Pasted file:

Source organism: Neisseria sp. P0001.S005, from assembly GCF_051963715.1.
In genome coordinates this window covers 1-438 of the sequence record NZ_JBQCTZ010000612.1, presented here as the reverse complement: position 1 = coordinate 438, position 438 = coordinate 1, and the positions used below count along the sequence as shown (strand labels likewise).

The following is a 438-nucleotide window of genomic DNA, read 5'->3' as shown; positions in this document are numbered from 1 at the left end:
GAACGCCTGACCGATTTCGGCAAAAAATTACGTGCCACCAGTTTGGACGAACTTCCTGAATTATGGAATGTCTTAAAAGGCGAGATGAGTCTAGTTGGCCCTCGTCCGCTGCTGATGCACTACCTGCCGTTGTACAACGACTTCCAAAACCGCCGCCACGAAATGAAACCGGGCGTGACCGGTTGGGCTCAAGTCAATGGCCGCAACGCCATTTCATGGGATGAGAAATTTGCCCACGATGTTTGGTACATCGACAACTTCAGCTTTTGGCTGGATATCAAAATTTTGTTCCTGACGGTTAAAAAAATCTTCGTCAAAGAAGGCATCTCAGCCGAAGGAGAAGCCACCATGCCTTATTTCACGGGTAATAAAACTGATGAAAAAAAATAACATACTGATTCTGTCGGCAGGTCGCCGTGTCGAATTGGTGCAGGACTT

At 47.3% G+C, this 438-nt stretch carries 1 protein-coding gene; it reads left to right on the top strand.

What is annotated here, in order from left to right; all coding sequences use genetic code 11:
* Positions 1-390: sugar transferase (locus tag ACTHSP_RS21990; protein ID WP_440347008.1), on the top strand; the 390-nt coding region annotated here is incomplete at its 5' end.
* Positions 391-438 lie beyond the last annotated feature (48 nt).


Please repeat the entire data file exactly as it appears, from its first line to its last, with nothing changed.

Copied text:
Source organism: Neisseria sp. P0001.S005, from assembly GCF_051963715.1.
In genome coordinates this window covers 1-438 of the sequence record NZ_JBQCTZ010000612.1, presented here as the reverse complement: position 1 = coordinate 438, position 438 = coordinate 1, and the positions used below count along the sequence as shown (strand labels likewise).

The following is a 438-nucleotide window of genomic DNA, read 5'->3' as shown; positions in this document are numbered from 1 at the left end:
GAACGCCTGACCGATTTCGGCAAAAAATTACGTGCCACCAGTTTGGACGAACTTCCTGAATTATGGAATGTCTTAAAAGGCGAGATGAGTCTAGTTGGCCCTCGTCCGCTGCTGATGCACTACCTGCCGTTGTACAACGACTTCCAAAACCGCCGCCACGAAATGAAACCGGGCGTGACCGGTTGGGCTCAAGTCAATGGCCGCAACGCCATTTCATGGGATGAGAAATTTGCCCACGATGTTTGGTACATCGACAACTTCAGCTTTTGGCTGGATATCAAAATTTTGTTCCTGACGGTTAAAAAAATCTTCGTCAAAGAAGGCATCTCAGCCGAAGGAGAAGCCACCATGCCTTATTTCACGGGTAATAAAACTGATGAAAAAAAATAACATACTGATTCTGTCGGCAGGTCGCCGTGTCGAATTGGTGCAGGACTT

At 47.3% G+C, this 438-nt stretch carries 1 protein-coding gene; it reads left to right on the top strand.

What is annotated here, in order from left to right; all coding sequences use genetic code 11:
* Positions 1-390: sugar transferase (locus tag ACTHSP_RS21990; protein ID WP_440347008.1), on the top strand; the 390-nt coding region annotated here is incomplete at its 5' end.
* Positions 391-438 lie beyond the last annotated feature (48 nt).